Team hotels are connected to the convention center in Indianapolis by skyways that will be closed to the public. Teams will be escorted to the convention center where 12 practice courts have been set up, along with meeting rooms equipped for film sessions. Next week, practices will run from 9 a.m. until 10 p.m. and the schedule is rigid. Normally, teams would be permitted to arrange some of their own practices at local high schools or colleges. Not this year.
“So it’s the same for everybody, but there’s not any flexibility in that first week,” Gavitt said.
Players can expect to have video games available in their rooms to fill down time, along with some other swag that will keep them busy “both intellectually and the fun stuff,” Gavitt said.
Players can mix in lobbies and common spaces, but they will be encouraged to do so masked and properly spaced out. Opportunities to get outside as a group, weather permitting, will be coordinated by the NCAA. Team meals will be held at hotels, with predetermined seating arrangements. If anybody needs a late-night snack, they can order takeout through an NCAA ambassador assigned to each team.
Players themselves will not be on lockdown at their hotels. There won’t be guards on every floor or security cameras monitoring exits and hallways.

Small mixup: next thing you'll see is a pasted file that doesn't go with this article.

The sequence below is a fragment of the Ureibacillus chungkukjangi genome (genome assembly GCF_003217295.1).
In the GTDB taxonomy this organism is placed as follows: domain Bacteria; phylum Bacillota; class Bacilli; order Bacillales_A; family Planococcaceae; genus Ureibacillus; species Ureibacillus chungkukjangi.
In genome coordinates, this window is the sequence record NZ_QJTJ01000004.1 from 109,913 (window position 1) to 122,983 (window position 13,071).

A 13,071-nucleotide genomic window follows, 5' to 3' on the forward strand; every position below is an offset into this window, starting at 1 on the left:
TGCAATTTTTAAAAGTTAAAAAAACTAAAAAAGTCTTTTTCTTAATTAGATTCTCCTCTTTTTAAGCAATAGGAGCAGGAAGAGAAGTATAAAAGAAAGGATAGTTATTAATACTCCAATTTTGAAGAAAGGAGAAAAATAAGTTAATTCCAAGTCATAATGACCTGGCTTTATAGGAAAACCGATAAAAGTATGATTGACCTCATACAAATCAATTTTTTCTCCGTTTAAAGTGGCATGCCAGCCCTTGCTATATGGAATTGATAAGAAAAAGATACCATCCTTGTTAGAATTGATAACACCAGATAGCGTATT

“I mean, that’s just not college athletics,” Gavitt said.
But there will be security in hotel lobbies and other venues to keep unauthorized visitors away.
“We also know we have fans and family members and others that would love to interact with those student-athletes and coaches,” Gavitt said. “And if we’re going to be successful, that’s not going to work until a team is either a champion or has lost and gone home.”
Once the bracket is released Sunday night, teams will not be reseeded. Replacement teams are a possibility if needed only within 48 hours of the announcement: After 6 p.m. Tuesday, teams that make the field cannot be replaced if a player gets sick. Their opponents simply advances in the bracket, though Gavitt acknowledged Wednesday that as long as a team has five players available, it can play as long as it keeps winning.
“We decided if they had five players eligible and healthy,” they could play,” he said. “We wrestled with contingencies, and thought it was fairest for a team that earned its way, that even if it was compromised, they should have the opportunity to play rather than be replaced.”
There will be no bands or cheerleaders at this year’s games, though there will be fans. Overall attendance for each venue will be capped at 25%, but Gavitt said at the smaller venues it probably won’t even get that high because of social distancing and pod seating.
“Although this year’s championships may be different,” said Joni Comstock, the NCAA’s senior VP of championships, “we are committed to providing a memorable once-in-a-lifetime experience for all student-athletes.”
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By RALPH D. RUSSO
AP College Sports Writer